Friday, June 30, 2006

The Top Three Contenders Tossed from Tour de France

The Tour de France, which gets underway tomorrow, is a wide open race.
Ivan Basso, Jan Ullrich and Francisco Mancebo, who finished second, third and fourth behind Lance Armstrong last year are all out after being implicated in a doping investigation. Reuters has the story:
The doping scandal erupted last month after the Spanish Civil Guard raided a number of addresses to find large quantities of anabolic steroids, laboratory equipment used for blood transfusions and more than 100 packs of frozen blood.
Earlier on Friday, ASO announced it was in possession of a list of more than 50 riders involved in the probe after being handed a 37-page document by the Spanish Cycling Federation.
OLN commentator Phil Liggett points out that the three top riders are out based on a decision on the part of all 21 teams that no rider implicated in the investigation wouldn't race:
Guilty by implication rather than any solid proof, the three riders have all denied any association with the drugs bust five weeks ago which was known to Spanish police as Operacion Puerto. There names appear on an official list sent to the Tour organizers late on Wednesday.
...
Tour de France organizers called a meeting yesterday morning with all 21 teams taking part and as a result earned a unanimous decision from the team managers that any name on the list would be withdrawn from the team without a replacement possible.
International cycling may the most closely policed sport on the planet. (Imagine Major League Baseball agreeing to bench any player implicated in steroid use.) In the Tour de France, every daily stage winner is required to provide a sample. (Imagine Barry Bonds being tested after every home run.) As for the stringency of the testing, the test for EPO doesn't detect the substance itself but relies on subtle analysis of the rider's red blood cell count. Despite the seemingly endless speculation, Lance Armstrong can fairly claim to be the most tested athlete in the history of sports.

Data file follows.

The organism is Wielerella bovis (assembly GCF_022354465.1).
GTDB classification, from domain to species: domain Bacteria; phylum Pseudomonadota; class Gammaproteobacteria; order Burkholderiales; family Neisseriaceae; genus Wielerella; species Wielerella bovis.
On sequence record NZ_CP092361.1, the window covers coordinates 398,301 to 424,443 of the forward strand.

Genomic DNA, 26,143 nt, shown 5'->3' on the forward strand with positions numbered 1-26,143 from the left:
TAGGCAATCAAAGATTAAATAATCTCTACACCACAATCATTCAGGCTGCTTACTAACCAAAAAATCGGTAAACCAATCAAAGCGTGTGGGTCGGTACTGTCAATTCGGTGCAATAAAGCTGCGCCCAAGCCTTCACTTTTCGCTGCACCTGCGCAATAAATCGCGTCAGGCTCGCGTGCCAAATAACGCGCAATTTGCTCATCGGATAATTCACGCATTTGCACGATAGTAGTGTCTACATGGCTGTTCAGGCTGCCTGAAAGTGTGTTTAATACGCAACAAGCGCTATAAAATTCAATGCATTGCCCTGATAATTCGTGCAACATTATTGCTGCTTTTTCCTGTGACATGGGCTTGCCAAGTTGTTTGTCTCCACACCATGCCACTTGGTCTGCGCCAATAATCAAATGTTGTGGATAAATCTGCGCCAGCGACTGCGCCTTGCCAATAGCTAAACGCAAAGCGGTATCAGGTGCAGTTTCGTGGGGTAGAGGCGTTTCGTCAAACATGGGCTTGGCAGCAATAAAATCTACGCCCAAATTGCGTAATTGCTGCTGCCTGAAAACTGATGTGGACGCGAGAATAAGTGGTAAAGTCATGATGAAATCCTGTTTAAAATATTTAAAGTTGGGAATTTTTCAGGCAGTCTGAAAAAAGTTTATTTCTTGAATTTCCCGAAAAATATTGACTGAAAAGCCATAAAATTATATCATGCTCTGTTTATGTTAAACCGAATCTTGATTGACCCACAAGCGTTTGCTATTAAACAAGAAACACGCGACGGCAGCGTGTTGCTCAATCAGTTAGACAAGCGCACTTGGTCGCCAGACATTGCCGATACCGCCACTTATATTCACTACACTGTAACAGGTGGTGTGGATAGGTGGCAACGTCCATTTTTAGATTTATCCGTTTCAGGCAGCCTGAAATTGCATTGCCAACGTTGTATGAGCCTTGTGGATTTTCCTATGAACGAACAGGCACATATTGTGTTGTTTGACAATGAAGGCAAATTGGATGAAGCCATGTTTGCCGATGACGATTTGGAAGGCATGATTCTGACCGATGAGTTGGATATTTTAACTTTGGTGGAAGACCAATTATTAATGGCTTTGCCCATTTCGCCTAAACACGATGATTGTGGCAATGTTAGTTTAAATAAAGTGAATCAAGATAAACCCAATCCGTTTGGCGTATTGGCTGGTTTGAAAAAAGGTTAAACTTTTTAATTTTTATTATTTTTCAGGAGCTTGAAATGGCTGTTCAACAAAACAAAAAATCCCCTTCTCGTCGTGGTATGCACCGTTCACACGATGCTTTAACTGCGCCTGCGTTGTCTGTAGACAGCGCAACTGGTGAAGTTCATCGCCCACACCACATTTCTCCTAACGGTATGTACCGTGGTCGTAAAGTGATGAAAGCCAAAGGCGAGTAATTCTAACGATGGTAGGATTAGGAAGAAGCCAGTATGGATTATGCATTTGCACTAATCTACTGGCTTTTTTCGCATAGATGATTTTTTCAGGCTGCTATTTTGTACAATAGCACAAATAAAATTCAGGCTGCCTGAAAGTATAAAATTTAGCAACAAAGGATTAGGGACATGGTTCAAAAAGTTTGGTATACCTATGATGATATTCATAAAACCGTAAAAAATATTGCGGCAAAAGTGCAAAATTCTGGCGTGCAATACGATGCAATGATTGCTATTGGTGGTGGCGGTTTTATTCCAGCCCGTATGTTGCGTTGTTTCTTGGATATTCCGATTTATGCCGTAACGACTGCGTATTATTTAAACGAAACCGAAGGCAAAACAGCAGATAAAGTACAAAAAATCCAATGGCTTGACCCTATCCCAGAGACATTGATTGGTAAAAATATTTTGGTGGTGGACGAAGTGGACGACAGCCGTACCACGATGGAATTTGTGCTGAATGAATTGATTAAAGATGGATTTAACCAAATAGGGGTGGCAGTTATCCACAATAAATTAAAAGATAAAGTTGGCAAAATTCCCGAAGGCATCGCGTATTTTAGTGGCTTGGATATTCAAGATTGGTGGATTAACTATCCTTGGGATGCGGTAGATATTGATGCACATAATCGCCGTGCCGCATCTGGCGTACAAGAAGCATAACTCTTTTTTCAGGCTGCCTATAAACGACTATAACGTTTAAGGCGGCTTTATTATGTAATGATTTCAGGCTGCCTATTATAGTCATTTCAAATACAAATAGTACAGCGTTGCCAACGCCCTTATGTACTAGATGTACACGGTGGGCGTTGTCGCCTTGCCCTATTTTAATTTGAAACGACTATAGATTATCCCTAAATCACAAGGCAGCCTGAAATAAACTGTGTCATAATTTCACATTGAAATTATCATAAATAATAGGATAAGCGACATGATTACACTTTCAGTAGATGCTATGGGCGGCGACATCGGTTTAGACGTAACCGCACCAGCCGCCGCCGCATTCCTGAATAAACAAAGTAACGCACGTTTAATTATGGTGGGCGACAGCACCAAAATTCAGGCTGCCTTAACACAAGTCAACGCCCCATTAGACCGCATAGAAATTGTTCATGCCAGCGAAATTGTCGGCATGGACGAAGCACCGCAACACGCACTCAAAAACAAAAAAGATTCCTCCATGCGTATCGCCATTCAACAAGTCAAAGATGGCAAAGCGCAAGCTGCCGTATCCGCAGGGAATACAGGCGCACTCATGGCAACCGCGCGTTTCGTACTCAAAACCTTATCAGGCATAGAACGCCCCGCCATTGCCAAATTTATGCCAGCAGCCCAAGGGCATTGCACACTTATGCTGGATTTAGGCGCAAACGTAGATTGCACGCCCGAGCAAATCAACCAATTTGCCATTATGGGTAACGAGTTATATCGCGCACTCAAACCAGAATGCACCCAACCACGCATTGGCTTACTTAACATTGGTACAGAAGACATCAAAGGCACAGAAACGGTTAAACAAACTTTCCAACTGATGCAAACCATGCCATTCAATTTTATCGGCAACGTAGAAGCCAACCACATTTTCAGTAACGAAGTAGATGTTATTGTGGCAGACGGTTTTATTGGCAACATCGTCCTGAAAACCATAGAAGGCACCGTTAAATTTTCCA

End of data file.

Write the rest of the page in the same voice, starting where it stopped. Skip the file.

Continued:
So who's left?
The top U.S. riders are considered to Floyd Landis (Phonak), Levi Leipheimer (Gerolsteiner) and George Hincapie (Discovery Channel) who rode with Lance Armstrong on every one of his seven victories.
Yaroslav Popovych and Paolo Salvodelli, also of Discovery Channel, are considered genuine contenders as well. The team is giving all three the green light to compete in the general classification until one of them clearly establishes himself as the team leader.
Alexandre Vinokourov (Wurth), Alejandro Valverde (Caisse d'Epargne-Illes Balears) and Cadel Evans (Davitamon-Lotto) are also considered contenders.
The race covers 2,267 miles in 20 stages over three weeks.

1 Comments:

Anonymous Anonymous said...

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1:44 PM, January 05, 2010  

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